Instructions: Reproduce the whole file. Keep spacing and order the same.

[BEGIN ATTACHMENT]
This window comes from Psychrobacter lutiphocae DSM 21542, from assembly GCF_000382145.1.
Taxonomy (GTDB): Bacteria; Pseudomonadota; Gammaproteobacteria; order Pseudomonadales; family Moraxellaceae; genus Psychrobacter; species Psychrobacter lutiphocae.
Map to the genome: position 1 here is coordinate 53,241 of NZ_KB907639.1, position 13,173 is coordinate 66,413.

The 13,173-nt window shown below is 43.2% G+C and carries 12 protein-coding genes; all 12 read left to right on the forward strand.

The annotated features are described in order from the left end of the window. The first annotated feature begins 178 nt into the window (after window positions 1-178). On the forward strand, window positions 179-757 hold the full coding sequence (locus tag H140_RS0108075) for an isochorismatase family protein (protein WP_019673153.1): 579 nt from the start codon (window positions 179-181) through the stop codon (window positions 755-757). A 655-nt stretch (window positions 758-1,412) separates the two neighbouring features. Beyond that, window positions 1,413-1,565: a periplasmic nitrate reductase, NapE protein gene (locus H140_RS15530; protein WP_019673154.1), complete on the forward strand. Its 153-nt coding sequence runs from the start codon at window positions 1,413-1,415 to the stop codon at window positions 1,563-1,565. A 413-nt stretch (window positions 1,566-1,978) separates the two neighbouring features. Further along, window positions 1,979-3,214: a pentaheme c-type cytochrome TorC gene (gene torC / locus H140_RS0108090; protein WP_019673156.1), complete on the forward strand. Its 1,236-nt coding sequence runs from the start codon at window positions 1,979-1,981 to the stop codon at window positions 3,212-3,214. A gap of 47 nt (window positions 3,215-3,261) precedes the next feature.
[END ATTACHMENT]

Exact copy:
This window comes from Psychrobacter lutiphocae DSM 21542, from assembly GCF_000382145.1.
Taxonomy (GTDB): Bacteria; Pseudomonadota; Gammaproteobacteria; order Pseudomonadales; family Moraxellaceae; genus Psychrobacter; species Psychrobacter lutiphocae.
Map to the genome: position 1 here is coordinate 53,241 of NZ_KB907639.1, position 13,173 is coordinate 66,413.

The 13,173-nt window shown below is 43.2% G+C and carries 12 protein-coding genes; all 12 read left to right on the forward strand.

The annotated features are described in order from the left end of the window. The first annotated feature begins 178 nt into the window (after window positions 1-178). On the forward strand, window positions 179-757 hold the full coding sequence (locus tag H140_RS0108075) for an isochorismatase family protein (protein WP_019673153.1): 579 nt from the start codon (window positions 179-181) through the stop codon (window positions 755-757). A 655-nt stretch (window positions 758-1,412) separates the two neighbouring features. Beyond that, window positions 1,413-1,565: a periplasmic nitrate reductase, NapE protein gene (locus H140_RS15530; protein WP_019673154.1), complete on the forward strand. Its 153-nt coding sequence runs from the start codon at window positions 1,413-1,415 to the stop codon at window positions 1,563-1,565. A 413-nt stretch (window positions 1,566-1,978) separates the two neighbouring features. Further along, window positions 1,979-3,214: a pentaheme c-type cytochrome TorC gene (gene torC / locus H140_RS0108090; protein WP_019673156.1), complete on the forward strand. Its 1,236-nt coding sequence runs from the start codon at window positions 1,979-1,981 to the stop codon at window positions 3,212-3,214. A gap of 47 nt (window positions 3,215-3,261) precedes the next feature.